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Viel, F.; Augusto Silva, L.; Leithardt, V.R.Q.; De Paz Santana, J.F.; Celeste Ghizoni Teive, R.; Albenes Zeferino, C. IoT Devices with Smart Grids. Encyclopedia. Available online: (accessed on 22 February 2024).
Viel F, Augusto Silva L, Leithardt VRQ, De Paz Santana JF, Celeste Ghizoni Teive R, Albenes Zeferino C. IoT Devices with Smart Grids. Encyclopedia. Available at: Accessed February 22, 2024.
Viel, Felipe, Luis Augusto Silva, Valderi Reis Quietinho Leithardt, Juan Francisco De Paz Santana, Raimundo Celeste Ghizoni Teive, Cesar Albenes Zeferino. "IoT Devices with Smart Grids" Encyclopedia, (accessed February 22, 2024).
Viel, F., Augusto Silva, L., Leithardt, V.R.Q., De Paz Santana, J.F., Celeste Ghizoni Teive, R., & Albenes Zeferino, C. (2020, June 23). IoT Devices with Smart Grids. In Encyclopedia.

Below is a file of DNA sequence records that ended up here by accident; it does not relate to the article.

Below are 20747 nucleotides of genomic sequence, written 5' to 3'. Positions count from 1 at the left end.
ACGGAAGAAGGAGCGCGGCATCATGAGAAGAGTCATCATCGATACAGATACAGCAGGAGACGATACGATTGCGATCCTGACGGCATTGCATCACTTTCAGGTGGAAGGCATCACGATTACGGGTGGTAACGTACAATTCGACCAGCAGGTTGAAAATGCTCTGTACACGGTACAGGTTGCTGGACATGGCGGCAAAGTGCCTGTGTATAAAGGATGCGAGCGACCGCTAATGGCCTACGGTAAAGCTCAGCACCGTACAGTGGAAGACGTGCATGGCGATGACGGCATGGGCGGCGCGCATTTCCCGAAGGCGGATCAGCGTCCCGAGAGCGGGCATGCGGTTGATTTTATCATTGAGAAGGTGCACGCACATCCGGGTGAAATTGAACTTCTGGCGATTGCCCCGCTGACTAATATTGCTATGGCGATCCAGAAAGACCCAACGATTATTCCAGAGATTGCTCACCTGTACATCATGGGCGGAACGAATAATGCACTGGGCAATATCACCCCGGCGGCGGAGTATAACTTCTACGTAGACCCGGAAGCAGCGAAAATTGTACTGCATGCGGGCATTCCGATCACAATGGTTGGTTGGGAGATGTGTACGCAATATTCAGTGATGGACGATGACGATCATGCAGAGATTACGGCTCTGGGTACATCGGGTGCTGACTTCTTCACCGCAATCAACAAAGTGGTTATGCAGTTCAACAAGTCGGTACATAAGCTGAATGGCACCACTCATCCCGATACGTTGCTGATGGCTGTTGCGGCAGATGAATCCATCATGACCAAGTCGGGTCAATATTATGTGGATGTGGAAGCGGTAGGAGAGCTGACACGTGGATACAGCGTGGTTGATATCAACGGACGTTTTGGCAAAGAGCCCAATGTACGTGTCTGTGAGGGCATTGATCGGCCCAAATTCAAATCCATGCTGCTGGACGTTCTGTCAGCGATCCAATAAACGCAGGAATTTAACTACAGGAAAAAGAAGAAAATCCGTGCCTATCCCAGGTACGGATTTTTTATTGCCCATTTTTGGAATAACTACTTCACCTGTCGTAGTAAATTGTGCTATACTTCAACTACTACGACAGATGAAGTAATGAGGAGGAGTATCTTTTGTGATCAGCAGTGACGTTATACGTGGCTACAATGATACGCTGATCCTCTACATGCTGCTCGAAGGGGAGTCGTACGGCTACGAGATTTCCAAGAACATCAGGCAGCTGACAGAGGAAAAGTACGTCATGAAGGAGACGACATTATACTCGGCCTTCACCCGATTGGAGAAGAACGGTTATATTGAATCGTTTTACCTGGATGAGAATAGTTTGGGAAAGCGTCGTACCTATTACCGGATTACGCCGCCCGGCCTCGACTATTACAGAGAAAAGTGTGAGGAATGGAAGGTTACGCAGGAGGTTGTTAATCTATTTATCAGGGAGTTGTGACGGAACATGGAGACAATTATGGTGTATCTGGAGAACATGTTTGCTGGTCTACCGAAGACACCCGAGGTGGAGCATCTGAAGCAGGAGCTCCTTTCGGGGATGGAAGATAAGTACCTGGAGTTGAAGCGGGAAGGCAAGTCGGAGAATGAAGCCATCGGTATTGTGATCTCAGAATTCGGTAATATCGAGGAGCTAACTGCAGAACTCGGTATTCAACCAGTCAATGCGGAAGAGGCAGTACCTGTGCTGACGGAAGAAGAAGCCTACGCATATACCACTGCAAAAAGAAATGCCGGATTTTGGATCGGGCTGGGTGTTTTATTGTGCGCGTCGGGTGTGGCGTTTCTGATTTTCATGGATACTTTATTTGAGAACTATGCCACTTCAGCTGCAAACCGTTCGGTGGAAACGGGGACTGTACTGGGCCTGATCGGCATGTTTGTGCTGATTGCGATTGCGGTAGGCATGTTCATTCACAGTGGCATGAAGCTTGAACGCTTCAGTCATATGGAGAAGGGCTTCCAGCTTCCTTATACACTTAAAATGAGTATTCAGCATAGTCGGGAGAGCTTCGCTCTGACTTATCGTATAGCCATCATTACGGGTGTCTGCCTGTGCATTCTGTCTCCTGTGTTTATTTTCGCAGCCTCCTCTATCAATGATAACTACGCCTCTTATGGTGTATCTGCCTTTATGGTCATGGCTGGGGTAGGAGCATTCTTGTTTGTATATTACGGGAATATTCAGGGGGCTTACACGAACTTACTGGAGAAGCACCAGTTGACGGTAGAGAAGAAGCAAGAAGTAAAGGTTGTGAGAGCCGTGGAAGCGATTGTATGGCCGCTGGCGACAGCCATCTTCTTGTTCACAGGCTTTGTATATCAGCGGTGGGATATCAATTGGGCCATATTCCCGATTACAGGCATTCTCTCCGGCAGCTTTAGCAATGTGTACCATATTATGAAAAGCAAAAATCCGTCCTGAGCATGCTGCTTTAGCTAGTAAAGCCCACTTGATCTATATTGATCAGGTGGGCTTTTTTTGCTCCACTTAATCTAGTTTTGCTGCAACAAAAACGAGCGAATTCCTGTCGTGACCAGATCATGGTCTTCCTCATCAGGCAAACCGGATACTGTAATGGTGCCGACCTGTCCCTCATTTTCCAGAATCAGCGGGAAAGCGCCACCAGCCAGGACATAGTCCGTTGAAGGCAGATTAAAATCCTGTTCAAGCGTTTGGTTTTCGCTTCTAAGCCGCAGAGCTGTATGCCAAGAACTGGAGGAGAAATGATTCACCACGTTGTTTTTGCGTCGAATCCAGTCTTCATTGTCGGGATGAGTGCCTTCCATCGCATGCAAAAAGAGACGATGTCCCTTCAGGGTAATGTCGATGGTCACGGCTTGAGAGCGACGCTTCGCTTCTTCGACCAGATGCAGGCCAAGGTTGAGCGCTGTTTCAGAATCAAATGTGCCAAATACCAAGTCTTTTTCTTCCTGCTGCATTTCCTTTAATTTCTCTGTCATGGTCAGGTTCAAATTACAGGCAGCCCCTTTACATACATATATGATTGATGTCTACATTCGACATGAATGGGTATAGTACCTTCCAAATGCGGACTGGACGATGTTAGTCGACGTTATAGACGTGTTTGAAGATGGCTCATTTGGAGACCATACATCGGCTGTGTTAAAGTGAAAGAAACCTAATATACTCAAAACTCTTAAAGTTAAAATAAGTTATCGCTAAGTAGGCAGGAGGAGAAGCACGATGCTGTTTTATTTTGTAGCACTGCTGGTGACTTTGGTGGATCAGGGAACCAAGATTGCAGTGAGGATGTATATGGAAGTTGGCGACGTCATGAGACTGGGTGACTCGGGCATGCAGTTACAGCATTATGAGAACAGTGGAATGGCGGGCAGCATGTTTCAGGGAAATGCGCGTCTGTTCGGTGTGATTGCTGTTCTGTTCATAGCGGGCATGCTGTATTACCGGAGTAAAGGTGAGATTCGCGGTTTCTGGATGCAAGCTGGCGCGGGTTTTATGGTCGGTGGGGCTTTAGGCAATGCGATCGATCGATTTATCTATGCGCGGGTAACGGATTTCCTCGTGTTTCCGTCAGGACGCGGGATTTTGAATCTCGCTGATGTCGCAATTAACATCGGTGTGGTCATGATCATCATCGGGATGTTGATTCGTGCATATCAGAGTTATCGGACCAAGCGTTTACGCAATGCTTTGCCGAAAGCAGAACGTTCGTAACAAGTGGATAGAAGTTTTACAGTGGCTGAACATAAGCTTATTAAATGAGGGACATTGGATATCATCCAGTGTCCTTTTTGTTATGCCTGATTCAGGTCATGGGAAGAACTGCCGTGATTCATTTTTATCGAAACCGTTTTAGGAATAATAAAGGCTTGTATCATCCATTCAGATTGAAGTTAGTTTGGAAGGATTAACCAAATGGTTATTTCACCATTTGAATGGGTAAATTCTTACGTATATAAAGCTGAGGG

Viel, Felipe, et al. "IoT Devices with Smart Grids." Encyclopedia. Web. 23 June, 2020.
IoT Devices with Smart Grids

Internet of Things (IoT) can be applied in servery domais for example in smart grids allowing to distribute the energy in an efficient way thoruught serveral communication protocols.

communication protocols Iot smart grids

1. Introduction

The evolution of computing devices and ubiquitous computing has led to the development of the Internet of Things (IoT). This technology encompasses several devices with different functionalities that can be interconnected in the same environment or even in separate environments. IoT applications are diverse, and some typical applications include Industry 4.0, logistics, and smart cities [1]. The latter is further subdivided into traffic, sanitation, agriculture, security surveillance, and Smart Grids (SGs), which are the focus of this article.